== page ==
If you’ve been hanging around these parts for a while you know my passion for the Pacific Northwest. I am in absolute awe of the abundance in nature. One of my new trees loves is the Gray Pine.
First discovered in the Umpqua country in Oregon, the Gray Pine is one of the most distinctive pine trees growing in the foothills of Southern Cascades, Sierra Nevada and surrounding the Central Valley. You can spot it easily by it’s greenish/gray airy foliage, and it’s peculiar growth form that looks like it’s about to fall over. Have you seen these trees?
Gray Pine is also known by the names Foothill Pine, Ghost Pine, Bull Pine, and Nut Pine. In my first experience with the tree, it was introduced to me as the Digger Pine. However, I discovered that the once widely known name has actually fallen out of use due to the derogatory connotation to Native American Tribes. The tree was widely used by California Indian people who were collectively referred to as “root-diggers” because roots were, for the great portion of the year, their main subsistence. The term “Digger” as an ethnic label is now considered offensive. [See 1,2]. I’ll be referring to these pines as Gray Pine from now on.
Gray Pine is a little-appreciated species because it’s not the most useful or beautiful tree. But what I love about it is the way it defines our landscape with it’s wispy, angular growth. When I look out on the horizon and see the gray-green foliage and tell-tale whimsical twisted branches I feel at home. Here is how Willis Linn Jepson, one of California's early botanists, recorded the popular opinion of the gray pine in 1910, in The Silva of California: “Scarcely in any sense a beautiful tree, offering no comfort of shade to the inexperienced wayfarer who, dusty and sun-bitten, seeks its protection, scorned, too, by the lumbermen…”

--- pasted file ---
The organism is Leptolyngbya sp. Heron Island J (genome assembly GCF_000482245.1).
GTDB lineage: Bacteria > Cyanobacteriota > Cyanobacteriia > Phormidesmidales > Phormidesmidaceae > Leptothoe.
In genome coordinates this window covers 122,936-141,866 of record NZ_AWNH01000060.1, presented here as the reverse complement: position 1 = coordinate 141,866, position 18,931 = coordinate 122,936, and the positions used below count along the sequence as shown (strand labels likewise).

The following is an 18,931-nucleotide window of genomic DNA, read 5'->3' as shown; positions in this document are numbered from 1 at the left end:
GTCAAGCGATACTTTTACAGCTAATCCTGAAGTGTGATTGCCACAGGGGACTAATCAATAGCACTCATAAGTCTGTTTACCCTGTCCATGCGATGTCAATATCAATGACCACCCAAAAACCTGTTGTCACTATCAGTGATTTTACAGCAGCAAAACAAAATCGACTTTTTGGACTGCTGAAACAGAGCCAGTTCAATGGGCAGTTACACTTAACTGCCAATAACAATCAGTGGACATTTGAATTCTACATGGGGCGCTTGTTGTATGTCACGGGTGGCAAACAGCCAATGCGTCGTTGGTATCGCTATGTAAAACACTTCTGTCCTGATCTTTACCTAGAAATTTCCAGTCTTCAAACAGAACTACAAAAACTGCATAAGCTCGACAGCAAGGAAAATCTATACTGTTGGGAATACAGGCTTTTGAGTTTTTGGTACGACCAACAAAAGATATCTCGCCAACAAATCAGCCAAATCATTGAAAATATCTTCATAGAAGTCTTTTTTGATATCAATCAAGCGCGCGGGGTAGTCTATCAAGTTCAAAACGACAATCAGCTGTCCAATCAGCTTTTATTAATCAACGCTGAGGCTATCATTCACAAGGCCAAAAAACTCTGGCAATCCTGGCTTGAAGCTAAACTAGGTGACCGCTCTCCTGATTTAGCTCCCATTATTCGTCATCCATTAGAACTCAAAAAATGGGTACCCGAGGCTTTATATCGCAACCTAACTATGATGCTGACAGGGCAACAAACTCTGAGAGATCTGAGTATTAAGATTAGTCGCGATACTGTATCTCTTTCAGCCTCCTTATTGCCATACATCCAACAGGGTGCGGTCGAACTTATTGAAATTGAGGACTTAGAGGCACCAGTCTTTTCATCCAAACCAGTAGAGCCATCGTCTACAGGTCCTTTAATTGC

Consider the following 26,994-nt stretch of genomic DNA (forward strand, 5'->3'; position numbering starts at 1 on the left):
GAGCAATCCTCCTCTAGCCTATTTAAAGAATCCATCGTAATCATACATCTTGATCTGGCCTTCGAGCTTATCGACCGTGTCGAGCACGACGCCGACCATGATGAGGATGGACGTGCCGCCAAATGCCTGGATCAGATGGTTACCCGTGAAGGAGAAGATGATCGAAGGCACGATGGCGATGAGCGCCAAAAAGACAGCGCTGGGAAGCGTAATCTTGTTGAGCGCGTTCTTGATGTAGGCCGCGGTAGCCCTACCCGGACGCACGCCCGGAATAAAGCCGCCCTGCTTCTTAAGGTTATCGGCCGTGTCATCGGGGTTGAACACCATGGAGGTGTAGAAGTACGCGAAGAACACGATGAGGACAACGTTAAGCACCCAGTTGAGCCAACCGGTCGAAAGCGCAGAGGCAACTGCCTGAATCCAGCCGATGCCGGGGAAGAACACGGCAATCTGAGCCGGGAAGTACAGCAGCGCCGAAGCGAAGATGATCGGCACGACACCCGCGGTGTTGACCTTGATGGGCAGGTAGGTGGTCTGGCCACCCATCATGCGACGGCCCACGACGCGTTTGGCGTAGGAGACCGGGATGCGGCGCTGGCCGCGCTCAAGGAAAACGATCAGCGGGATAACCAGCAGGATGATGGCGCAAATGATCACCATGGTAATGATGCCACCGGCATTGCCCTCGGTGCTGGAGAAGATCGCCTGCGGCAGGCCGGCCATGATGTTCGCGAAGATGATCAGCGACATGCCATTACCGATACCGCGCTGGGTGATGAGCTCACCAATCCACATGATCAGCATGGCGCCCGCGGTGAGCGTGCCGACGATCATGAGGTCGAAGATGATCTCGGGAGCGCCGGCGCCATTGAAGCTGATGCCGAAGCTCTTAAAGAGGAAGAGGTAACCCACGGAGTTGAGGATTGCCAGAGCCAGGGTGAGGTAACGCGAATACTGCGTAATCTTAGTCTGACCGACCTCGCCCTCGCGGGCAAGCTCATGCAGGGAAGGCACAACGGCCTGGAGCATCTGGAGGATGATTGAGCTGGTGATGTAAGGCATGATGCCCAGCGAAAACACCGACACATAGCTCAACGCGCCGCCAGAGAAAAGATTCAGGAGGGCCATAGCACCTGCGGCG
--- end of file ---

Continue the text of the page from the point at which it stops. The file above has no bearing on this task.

John Muir described this tree in the first chapter of My First Summer in the Sierra: “…the strange-looking Sabine pine (Pinus Sabiniana), which here forms small groves or is scattered among the blue oaks. The trunk divides at a height of fifteen or twenty feet into two or more stems, out leaning or nearly upright, with many straggling branches and long gray needles, casting but little shade. In general appearance, this tree looks more like a palm than a pine. The cones are about six or seven inches long, about five in diameter, very heavy, and last long after they fall, so that the ground beneath the trees is covered with them. They make fine resiny, light-giving camp-fires, next to ears of Indian corn the most beautiful fuel I've ever seen. The nuts, the Don tells me, are gathered in large quantities by the Digger Indians for food. They are about as large and hard-shelled as hazelnuts, --food and fire fit for the gods from the same fruit.” [See 3]
If the appearance from afar doesn’t identify it you can also spot one by its long needles which grow in stiff bundles of three. The cones are another giveaway: they are super cool looking like a football with spikes all over it. Just watch for falling cones; they are the largest and heaviest in the pine family and can weigh up to 2 lbs! Gray pine impresses with its remarkable ability to grow out of rock outcrops, you can find them growing in extremely dry, sun-exposed areas. In its own right, the Gray Pine is a beautiful tree and I hope it continues to gain appreciation. What do you think of this tree? Love or hate it, leave your thoughts below.
P.S. To help achieve my mission of supporting this amazing region of the planet, I partner with One Tree Planted, a non-profit organization focused on global reforestation. Read more about my giving back efforts and how you can help.
P.S.S. If you love trees, read my article on the Legend of the Douglas Fir.
With much conifer love,
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